Exclusivity agreements, in general, are bad for the industry and worse for gamers. They stymie competition, which in turn stunts creativity and progress on the whole. There's a reason National Football League video games have advanced exactly nowhere since 2004. It was after that year that the NFL locked out fair trade in its licensing the way it has recently locked out its players. Without taking its annual whipping from 2K, Electronic Arts could drive its "let madden = madden + 1" development full throttle.
Take Two, 2K's parent company, learned a valuable lesson from the NFL's deal with EA and locked up its own exclusivity, this time with Major League Baseball. Unfortunately for them but fortunately for gamers, they missed a spot. Unlike the NFL/EA deal, the 2K/MLB agreement only covers third-party games. Thus, the loophole was opened through which Sony drove its MLB: The Show franchise fleet.
High-level players will see even more challenge and complexity from the game.
Developed by Sony's San Diego studio, MLB 11: The Show looks to continue the series' winning ways. In many ways, the Show and MLB 2K rivalry has been like the Cardinals versus the Cubs. The Cubs are undoubtedly the Cardinals' primary rival, but they never win anything. Sony would like to keep it that way and has made some key changes to its 2011 offering in that regard.
The biggest addition to The Show in 2011 is the Pure Analog Control. Think of it as Sony's big free agent acquisition of the off-season, since 2K's series has benefited from a similar system in prior years. Through Pure Analog Control, high-level players will see even more challenge and complexity from the game.
Imagine for a second a slowly hit grounder to short. As Jose Reyes (but definitely not Derek Jeter) ranges far to his right to field it, the runner is closing in on first base. When he comes up, ready to throw, Reyes must decide whether to unload the throw with all the strength he has but not complete control or to ensure an accurate throw that may be late.
With MLB 11: The Show's Pure Analog Control, the player must make this same decision. Holding the analog stick longer will ensure the throw has plenty of zip, but that velocity may take out the hot dog vendor in the fourth row aisle instead of nailing the runner. Similar balance is required in pitching and batting, greatly adding to the realism of the game. It's often better to be Pete Rose and reach base than Dave Kingman and impress with the gale-force wind your swing-and-miss generated. But don't bet on it.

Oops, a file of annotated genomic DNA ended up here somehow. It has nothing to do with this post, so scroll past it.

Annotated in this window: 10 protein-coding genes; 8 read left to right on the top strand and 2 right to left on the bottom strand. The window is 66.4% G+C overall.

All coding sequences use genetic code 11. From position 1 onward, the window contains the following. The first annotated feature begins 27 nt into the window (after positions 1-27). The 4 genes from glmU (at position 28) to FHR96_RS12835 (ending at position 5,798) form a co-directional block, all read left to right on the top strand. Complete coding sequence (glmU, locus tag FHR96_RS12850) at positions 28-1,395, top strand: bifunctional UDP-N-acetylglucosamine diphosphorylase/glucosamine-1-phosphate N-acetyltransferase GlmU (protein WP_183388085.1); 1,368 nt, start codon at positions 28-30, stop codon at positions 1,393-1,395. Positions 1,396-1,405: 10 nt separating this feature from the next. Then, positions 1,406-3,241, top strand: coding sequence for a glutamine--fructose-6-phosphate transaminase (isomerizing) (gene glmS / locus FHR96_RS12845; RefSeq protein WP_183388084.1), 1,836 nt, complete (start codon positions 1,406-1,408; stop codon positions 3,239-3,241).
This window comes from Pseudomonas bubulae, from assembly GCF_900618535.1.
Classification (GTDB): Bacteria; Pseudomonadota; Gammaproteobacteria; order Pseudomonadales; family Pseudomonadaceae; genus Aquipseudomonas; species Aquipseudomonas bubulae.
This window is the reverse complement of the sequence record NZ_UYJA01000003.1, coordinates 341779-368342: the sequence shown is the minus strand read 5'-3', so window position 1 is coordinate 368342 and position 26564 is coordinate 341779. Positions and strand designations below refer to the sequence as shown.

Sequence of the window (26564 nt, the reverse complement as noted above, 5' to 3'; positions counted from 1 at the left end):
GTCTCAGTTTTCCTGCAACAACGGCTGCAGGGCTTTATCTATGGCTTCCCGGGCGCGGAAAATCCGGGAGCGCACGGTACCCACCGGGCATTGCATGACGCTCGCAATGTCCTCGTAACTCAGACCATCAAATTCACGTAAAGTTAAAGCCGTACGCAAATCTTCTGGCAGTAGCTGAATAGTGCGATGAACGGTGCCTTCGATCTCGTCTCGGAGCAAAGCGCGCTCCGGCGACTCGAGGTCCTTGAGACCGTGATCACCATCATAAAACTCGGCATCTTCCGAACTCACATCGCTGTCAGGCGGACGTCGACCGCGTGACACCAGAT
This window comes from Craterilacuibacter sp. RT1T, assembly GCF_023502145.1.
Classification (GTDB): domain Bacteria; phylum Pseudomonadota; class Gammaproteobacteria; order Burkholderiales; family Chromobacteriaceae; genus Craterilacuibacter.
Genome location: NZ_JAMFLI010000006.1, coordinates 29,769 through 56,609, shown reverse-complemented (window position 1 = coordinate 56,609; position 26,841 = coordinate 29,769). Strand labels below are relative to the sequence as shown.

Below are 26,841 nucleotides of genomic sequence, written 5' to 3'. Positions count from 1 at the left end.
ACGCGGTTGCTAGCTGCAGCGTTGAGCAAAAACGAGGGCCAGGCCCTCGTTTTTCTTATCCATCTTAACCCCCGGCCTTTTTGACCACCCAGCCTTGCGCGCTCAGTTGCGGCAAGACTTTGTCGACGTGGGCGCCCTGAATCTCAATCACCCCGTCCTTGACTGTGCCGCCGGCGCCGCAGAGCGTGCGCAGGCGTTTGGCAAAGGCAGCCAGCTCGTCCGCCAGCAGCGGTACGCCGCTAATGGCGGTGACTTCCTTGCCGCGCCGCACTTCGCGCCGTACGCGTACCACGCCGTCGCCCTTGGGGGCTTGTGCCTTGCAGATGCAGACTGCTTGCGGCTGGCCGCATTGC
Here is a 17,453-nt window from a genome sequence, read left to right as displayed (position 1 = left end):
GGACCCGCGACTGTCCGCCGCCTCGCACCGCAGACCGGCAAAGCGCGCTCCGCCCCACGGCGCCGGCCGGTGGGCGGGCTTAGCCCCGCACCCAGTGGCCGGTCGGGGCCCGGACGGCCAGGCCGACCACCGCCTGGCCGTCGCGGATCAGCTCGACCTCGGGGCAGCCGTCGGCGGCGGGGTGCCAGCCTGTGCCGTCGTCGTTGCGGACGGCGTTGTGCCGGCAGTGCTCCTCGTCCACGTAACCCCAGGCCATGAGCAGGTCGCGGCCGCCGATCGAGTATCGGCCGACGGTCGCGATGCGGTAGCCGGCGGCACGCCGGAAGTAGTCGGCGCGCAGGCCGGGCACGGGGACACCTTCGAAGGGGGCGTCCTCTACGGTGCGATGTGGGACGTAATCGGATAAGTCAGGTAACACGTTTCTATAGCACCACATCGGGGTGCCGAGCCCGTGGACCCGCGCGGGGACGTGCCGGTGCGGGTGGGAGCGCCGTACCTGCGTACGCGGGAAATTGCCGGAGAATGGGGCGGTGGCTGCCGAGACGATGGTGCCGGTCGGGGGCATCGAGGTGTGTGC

Continuing the balance theme is a key decision Sony made regarding where to spend the PS3's visual horsepower. Focus was clearly given to the player models, which truly differentiate body types, for example. Also, the new and improved weather effects, such as rain and cloud cover, are a welcome addition in 2011. Unfortunately, as with any type of limited resource, something had to be sacrificed. In this case, it was the background details. In any other sport, this would be a complete non-issue, but baseball's unique venues are such a part of the atmosphere that concession is noticeable. Heck, even the Trophies point to the uniqueness of each stadium, awarding players for launching a ball into the hot tub at Chase Field or the aquarium in Tampa.
Joining the already ridiculous amount of other features The Show brings to the park annually are two technological advances. First, MLB 11 joins Sony's growing list of games proudly displaying the "3D Compatible Game" logo. Baseball lends itself so well to 3D because of its relatively slow pace. Players have a chance to take in the sights in their full 3D splendor while the pitcher adjusts his cup for the 32nd time after tossing the rosin bag.
The second new technological addition is support for Sony's PlayStation Move. In 2011, this feels like a bit of a toe in the pool exercise, as motion controls are only supported in the Home Run Derby mode. It would not be surprising to see this expanded in MLB 12, though Sony needs to keep traditional controls available as well.
The biggest question for the sports genre is always whether or not this year's release can differentiate itself enough from last year's to warrant an additional purchase. MLB 2011: The Show really does add enough to the package to not only justify but demand a purchase for fans of the previous seasons' games. It will be interesting to see how MLB 2K11 stacks up, but 2K definitely has its work cut out for it in trying to match Sony's "Murderer's Row" list of features and Greg Madduxian execution.